Sir Alan Duncan became the first minister to resign from the government today, ahead of Boris Johnson’s likely promotion to become the next prime minister. In a letter to Theresa May handing in his resignation, Duncan said that he had left government before the expected change on Wednesday so he could be ‘free to express my views in advance of you relinquishing office.’
But while Sir Alan would no doubt like to present his departure as a ‘principled’ refusal to serve in a Johnson administration, Mr S has to wonder if that’s really credible, considering the Foreign Office minister’s own various positions on Brexit (and Boris) in the past.
Here are a selection of Duncan’s highlights:
Leaving Vote Leave
In 2016 it was reported that Duncan had lobbied Matthew Elliott, the chief executive of Vote Leave, to join the board of the organisation ahead of the Brexit referendum.
When he was snubbed, Duncan decided instead to campaign for Remain, and went on to accuse his pro-Brexit colleagues of offering a ‘fanciful pretence’.
Throwing a tantrum
If Sir Alan wasn’t a fan of Vote Leave, he almost certainly doesn’t hold Brexit voters in high regard either. In 2017 at a speech in Chicago, the minister said Brexit was about the British working class throwing a ‘tantrum’ about immigration in the referendum, and the English were complaining about Europeans taking jobs they refused to do themselves.
Clearly a graceful loser, in the same speech Duncan also argued there should have been a super-majority required for Leave to win the referendum in 2016, as there had been in previous devolution referendums in the UK.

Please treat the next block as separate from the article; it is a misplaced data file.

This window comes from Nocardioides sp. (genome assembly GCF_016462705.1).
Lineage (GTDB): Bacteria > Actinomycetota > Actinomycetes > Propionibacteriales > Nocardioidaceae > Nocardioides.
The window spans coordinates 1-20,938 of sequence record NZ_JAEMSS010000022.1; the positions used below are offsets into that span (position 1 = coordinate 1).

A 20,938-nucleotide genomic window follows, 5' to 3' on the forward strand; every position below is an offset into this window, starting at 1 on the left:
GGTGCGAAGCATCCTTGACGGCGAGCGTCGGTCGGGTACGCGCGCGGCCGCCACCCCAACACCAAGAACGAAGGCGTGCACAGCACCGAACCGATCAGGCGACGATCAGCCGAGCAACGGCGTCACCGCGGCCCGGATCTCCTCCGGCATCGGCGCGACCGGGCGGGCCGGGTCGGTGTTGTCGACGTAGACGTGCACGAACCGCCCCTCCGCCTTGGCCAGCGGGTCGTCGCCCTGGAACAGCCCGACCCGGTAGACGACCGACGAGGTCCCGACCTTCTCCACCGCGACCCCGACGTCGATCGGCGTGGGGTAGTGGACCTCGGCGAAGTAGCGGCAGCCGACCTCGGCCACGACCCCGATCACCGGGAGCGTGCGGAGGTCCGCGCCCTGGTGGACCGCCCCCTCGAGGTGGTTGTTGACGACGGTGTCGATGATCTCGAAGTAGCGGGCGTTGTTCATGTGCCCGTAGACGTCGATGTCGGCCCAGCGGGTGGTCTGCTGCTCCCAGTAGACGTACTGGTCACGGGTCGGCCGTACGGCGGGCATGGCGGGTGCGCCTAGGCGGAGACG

In 2018, readers may remember that Alan Duncan took particular offence when Boris Johnson compared Theresa May’s Brexit negotiating position to wearing a suicide vest. After the incident, Duncan thundered online that:
‘For Boris to say that the PM’s view is like that of a suicide bomber is too much. This marks one of the most disgusting moments in modern British politics. I’m sorry, but this is the political end of Boris Johnson. If it isn’t now, I will make sure it is later. #neverfittogovern’
But Sir Alan hasn’t always been this careful about language. In 2005, he even compared the members of his own party to the Taliban in a Guardian column.
Perhaps the reason Duncan waited until now to resign from government is that he was loathe to give up his ministerial salary.
In the aftermath of the MPs’ expenses scandal in 2009, when Duncan was roundly criticised for claiming thousands of pounds from the taxpayer to spend on his garden, the MP complained that no one would want to stand for parliament any more, as: ‘Basically, it’s being nationalised, you have to live on rations and are treated like ****.’
Meanwhile, Duncan leaves his position as second of command in the Foreign Office while there is a state of crisis underway in the Strait of Hormuz, after Iran hijacked a British tanker. In two days the Secretary of State of the department, Jeremy Hunt, may lose his job, so you might think it helpful to have ministers stick around as Britain clashes with Iran. Duncan clearly has other things on his mind though.
So is Sir Alan really resigning for the good of the country? Mr S isn’t convinced…